2. Work on greetings- I run a weekly communication group with 8 children who use different forms of AAC. In the group, we always start by greeting each other. Everyone has a different way that they like to say hello- one of the boys likes to wave, while another young girl prefers a formal “Good morning!” using her communication aid. It’s important to ensure that a child using a communication aid as has access to a range of greeting words. After all, we don’t say ‘hi’ to everyone in the same way!
a) Communication Waiters- Some children will need prompts to initiate a greeting . I came across this fab prompting hierarchy recently (see below) from Positive AACtion. The idea is that we gradually phase out prompts so that the child can eventually initiate communication independently.
b) Communication Launchers: Chat with the child about how they might use different greetings for different people. You can do this through role play or better still, real life experiences. Talk about how they would greet someone new vs a friend, etc! You can model using different greeting words using their communication aid.
3. Work on how to read (and use) non-verbal cues- When a child uses AAC, it can be difficult for them to both look at their communication system and look at the person they are communicating with…and this can lead to issues. How do we know someone is ready to chat to us? We read their body language, wait for their eye contact. We also use this information to set the tone of our interaction by observing a person’s mood. It’s important to discuss with children and young people who use AAC the need to look up; to look at the person they want to chat to before starting a conversation.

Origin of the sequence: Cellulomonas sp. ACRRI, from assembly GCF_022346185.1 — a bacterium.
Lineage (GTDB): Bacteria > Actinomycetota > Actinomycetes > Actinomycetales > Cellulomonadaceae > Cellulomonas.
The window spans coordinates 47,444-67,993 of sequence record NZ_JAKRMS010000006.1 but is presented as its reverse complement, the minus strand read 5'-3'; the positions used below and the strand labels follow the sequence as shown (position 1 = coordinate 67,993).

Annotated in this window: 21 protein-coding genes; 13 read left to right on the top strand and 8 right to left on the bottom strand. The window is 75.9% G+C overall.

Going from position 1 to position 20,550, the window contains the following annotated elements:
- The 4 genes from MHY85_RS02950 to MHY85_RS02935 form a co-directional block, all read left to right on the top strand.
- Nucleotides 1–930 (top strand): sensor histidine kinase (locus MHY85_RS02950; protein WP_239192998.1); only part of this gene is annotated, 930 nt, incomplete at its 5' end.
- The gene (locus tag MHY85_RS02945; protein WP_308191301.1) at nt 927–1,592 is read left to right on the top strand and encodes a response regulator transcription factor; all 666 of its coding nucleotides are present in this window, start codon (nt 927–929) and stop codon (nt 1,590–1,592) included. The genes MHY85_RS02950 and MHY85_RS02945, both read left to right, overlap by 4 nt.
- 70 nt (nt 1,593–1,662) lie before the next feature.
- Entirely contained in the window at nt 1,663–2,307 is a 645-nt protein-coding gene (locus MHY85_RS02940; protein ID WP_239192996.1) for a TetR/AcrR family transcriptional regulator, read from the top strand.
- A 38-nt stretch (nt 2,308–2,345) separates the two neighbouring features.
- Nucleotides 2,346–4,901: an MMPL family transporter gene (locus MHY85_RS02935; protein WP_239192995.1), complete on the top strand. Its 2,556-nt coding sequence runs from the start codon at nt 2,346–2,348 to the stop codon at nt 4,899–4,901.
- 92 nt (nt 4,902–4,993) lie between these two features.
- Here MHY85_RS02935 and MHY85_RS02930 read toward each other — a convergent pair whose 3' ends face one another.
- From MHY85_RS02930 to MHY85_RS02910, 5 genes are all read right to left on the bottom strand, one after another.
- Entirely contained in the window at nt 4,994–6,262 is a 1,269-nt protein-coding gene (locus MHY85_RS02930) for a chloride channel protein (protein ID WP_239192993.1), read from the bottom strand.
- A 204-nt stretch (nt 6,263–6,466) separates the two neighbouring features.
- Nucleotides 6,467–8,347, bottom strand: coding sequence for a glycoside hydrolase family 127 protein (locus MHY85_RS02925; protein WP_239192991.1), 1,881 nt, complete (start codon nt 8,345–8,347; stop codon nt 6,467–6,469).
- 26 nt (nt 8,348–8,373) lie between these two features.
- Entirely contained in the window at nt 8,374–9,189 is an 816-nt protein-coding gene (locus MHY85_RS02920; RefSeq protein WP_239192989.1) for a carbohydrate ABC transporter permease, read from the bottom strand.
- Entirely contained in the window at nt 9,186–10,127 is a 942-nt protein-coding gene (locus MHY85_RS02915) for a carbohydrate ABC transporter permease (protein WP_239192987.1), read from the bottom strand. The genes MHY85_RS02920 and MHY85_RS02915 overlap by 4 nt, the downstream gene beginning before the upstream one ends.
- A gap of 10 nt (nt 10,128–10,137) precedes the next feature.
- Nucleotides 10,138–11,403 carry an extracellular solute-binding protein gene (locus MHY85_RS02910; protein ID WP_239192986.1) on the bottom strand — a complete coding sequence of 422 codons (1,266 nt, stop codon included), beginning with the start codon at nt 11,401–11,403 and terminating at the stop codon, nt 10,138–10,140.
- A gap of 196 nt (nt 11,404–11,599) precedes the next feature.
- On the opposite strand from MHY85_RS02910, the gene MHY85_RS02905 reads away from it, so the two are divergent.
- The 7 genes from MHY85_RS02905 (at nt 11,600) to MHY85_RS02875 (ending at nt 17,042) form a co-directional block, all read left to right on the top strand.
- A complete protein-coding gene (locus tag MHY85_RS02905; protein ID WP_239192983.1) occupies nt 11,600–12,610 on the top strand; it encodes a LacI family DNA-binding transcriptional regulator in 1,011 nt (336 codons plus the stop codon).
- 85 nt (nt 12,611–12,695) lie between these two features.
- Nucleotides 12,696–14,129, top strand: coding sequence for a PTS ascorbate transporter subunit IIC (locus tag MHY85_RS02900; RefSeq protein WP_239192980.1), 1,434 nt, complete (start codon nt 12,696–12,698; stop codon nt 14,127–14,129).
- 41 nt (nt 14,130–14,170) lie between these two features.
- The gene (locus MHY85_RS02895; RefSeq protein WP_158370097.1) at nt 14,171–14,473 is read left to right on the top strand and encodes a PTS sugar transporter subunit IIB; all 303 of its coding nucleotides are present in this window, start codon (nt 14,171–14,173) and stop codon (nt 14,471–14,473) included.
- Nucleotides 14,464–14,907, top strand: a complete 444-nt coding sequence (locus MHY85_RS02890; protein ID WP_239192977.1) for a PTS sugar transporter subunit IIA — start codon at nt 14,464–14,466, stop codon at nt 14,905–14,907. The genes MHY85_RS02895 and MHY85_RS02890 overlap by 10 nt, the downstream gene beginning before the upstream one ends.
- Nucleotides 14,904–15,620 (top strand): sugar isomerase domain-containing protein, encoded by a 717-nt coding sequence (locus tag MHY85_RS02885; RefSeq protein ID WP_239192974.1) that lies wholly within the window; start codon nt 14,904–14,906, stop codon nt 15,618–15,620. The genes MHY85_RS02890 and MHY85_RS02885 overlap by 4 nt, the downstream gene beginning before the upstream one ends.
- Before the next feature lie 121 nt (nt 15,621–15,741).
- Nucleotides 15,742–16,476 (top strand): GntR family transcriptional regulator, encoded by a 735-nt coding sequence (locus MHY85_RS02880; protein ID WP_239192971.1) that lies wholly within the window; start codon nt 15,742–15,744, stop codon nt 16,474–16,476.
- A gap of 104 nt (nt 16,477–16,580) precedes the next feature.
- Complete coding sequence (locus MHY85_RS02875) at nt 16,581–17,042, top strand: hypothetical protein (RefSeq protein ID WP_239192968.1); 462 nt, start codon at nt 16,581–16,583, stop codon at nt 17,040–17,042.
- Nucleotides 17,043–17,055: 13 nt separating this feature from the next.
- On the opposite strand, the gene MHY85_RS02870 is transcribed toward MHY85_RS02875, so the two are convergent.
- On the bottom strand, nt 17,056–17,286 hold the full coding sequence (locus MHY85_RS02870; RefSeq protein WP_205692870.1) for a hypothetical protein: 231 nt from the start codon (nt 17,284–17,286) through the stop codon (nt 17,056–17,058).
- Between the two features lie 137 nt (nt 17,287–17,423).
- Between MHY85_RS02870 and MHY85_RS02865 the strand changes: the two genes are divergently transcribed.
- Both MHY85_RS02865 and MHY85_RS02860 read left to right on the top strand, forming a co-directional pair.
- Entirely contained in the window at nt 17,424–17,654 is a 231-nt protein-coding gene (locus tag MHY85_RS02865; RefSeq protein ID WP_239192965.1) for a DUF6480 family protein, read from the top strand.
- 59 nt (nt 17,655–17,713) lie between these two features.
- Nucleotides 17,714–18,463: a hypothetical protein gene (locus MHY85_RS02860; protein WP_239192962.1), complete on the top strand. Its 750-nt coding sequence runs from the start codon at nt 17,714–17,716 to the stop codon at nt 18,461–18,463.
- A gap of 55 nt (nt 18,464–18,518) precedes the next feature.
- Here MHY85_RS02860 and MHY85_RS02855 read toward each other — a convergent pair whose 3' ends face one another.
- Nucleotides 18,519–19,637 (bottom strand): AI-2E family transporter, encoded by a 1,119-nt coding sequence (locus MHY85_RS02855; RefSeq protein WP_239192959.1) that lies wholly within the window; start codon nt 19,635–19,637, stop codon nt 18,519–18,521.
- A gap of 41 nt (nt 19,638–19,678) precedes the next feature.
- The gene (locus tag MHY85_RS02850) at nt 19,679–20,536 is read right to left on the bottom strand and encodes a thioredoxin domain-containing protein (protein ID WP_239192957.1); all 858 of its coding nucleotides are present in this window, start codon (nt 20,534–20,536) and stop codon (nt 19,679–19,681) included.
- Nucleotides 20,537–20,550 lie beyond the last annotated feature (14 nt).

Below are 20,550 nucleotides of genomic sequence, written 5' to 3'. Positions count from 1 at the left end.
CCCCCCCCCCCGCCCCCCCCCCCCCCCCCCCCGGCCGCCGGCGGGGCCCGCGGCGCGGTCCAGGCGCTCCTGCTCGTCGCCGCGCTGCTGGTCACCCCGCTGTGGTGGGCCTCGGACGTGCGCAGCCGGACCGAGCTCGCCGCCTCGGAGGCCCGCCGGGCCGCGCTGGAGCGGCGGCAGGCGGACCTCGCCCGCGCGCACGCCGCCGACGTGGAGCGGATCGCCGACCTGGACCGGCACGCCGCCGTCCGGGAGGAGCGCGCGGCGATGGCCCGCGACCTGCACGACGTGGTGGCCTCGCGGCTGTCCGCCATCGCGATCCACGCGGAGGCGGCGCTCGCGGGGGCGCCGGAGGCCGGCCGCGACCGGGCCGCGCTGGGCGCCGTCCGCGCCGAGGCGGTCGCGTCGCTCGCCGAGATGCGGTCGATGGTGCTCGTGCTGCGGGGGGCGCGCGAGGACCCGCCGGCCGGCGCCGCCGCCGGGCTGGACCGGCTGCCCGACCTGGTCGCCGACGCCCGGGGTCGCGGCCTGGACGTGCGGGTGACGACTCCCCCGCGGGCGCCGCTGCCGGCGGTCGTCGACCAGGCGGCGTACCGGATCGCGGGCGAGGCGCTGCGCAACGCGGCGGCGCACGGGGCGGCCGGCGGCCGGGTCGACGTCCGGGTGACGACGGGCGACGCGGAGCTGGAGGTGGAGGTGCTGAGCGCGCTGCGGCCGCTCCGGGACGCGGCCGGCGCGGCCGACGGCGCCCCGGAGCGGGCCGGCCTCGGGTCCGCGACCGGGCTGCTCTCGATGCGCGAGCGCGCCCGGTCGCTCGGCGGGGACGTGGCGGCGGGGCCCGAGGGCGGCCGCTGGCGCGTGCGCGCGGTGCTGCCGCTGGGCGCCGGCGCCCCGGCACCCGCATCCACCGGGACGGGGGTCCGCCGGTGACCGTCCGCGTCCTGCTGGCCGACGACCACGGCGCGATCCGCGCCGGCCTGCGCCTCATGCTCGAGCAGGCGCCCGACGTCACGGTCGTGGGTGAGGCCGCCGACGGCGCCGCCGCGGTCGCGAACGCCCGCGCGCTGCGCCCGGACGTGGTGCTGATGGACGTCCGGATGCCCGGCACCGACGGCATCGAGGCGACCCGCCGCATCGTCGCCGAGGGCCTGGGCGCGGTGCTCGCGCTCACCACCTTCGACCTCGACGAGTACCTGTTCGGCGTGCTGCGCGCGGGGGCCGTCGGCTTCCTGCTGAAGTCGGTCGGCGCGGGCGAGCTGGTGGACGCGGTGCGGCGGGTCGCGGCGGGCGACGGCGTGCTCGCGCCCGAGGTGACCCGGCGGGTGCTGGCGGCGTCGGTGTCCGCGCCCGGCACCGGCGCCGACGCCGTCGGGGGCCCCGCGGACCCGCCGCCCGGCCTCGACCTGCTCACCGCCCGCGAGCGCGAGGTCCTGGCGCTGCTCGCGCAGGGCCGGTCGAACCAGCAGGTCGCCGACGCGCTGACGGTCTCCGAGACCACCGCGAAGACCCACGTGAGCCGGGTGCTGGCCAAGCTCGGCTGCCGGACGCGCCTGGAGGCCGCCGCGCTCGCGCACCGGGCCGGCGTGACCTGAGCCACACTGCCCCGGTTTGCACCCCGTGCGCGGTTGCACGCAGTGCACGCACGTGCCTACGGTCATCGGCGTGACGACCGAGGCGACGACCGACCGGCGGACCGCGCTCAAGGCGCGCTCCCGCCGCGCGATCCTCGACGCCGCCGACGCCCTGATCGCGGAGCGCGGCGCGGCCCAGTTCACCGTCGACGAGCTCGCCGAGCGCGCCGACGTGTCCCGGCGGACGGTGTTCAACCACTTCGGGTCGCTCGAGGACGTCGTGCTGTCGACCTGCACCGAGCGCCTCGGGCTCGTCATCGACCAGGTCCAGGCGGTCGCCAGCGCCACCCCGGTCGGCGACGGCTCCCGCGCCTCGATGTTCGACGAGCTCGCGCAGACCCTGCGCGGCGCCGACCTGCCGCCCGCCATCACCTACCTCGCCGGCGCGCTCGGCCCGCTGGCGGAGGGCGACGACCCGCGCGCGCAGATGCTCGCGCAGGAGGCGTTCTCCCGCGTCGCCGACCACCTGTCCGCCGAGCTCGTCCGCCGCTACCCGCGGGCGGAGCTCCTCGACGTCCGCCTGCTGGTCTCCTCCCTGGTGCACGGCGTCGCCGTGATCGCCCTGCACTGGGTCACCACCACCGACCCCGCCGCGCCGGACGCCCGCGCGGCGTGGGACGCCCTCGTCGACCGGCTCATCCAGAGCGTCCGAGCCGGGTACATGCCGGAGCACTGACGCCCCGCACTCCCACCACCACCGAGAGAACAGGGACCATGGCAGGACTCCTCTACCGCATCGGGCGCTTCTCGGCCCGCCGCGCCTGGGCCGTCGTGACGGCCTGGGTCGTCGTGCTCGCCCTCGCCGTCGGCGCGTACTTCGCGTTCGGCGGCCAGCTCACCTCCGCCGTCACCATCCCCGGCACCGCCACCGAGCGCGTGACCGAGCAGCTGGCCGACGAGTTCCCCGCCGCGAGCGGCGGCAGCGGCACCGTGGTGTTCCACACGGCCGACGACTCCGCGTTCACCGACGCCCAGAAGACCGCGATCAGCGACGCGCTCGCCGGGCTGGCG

It’s equally important for us as communication partners to look at the person who is communicating and not their device or communication book.
a) Communication Waiters: When a Communication Waiter makes eye-contact, this is often a sign that they want to go beyond waiting and initiate communication. It’s important for us as communication partners to pause at this point. Giving the child a bit of time and an encouraging smile might be all they need to get the ball rolling!
b) Communication Launchers: A Communication Launcher might initially need some extra prompts to look up to check that the person they want to talk to is ready to chat. Discuss body language and emotions. Encourage the child to think about how they might start a conversation with a friend who looks upset vs a friend who looks excited.
And a few final ideas…
- If you work with a particularly enthusiastic Conversation Launcher (!), a social story can be a great way to introduce the steps to initiating communication and to remind the child in a positive way as to how they can do this.
- If you are struggling for ways to really motivate a Conversation Waiter to initiate communication with others, try a field trip! Maybe a toy shop, a cafe or a theme park might be just the catalyst the child needs to initiate communication! Provide them with the vocabulary they need (or a recorded message on a switch), model what to do and then wait!
- Praise the child for successful attempts at initiating communication. Give them specific feedback e.g. “I like how you used your switch to get Lily’s attention”.
So now that we have some ideas on starting a conversation, I’m going to put pen to paper and consider part 2 of this mini-series! In part 2, we’ll consider turn-taking and topic maintenance. Feel free to tweet me if you have any thoughts or suggestions!